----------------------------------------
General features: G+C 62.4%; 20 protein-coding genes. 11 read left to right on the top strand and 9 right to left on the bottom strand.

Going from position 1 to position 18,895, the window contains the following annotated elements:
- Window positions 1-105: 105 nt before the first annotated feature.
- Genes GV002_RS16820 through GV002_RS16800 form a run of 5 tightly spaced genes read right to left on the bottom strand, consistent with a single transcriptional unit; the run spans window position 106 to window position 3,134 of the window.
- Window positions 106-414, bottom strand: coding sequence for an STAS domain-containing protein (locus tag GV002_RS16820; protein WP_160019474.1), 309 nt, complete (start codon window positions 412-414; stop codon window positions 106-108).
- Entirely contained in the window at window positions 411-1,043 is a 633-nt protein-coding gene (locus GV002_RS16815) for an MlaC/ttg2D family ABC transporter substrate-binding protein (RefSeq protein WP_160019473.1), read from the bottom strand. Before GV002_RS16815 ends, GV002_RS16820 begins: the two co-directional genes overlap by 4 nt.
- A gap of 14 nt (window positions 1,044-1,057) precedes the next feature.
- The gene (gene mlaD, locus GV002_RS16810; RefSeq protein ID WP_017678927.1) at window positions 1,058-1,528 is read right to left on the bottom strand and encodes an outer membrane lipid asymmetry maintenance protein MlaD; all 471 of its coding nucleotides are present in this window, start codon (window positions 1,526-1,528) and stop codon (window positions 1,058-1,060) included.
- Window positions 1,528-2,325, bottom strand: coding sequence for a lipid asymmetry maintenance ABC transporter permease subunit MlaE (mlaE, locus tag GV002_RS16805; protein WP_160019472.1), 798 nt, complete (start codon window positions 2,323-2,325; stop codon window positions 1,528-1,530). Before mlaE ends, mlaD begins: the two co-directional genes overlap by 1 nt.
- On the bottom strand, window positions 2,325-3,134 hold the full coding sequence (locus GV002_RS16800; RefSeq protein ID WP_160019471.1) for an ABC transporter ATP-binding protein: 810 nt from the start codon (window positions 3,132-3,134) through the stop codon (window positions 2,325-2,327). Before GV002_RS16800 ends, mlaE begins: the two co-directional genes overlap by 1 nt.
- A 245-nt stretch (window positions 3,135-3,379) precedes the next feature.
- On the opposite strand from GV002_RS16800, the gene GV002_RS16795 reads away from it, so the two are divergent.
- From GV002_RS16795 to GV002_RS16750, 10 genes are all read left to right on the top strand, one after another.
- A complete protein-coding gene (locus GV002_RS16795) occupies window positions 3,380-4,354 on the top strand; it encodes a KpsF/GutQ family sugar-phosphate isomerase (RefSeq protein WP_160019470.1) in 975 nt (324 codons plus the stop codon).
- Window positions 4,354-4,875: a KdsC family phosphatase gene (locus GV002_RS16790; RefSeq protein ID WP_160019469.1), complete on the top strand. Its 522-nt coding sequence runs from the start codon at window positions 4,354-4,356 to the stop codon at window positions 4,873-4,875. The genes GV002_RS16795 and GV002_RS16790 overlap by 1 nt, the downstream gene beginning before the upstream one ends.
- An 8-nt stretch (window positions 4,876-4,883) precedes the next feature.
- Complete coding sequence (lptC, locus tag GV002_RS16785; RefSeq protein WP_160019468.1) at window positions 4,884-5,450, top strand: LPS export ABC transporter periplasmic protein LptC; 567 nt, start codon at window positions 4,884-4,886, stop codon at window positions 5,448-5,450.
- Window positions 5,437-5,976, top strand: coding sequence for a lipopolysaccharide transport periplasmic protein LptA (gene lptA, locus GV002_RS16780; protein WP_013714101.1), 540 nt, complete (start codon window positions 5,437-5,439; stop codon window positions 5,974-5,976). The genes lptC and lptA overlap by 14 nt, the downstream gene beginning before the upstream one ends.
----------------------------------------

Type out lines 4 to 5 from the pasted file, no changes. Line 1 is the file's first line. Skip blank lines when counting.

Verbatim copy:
- Genes GV002_RS16820 through GV002_RS16800 form a run of 5 tightly spaced genes read right to left on the bottom strand, consistent with a single transcriptional unit; the run spans window position 106 to window position 3,134 of the window.
- Window positions 106-414, bottom strand: coding sequence for an STAS domain-containing protein (locus tag GV002_RS16820; protein WP_160019474.1), 309 nt, complete (start codon window positions 412-414; stop codon window positions 106-108).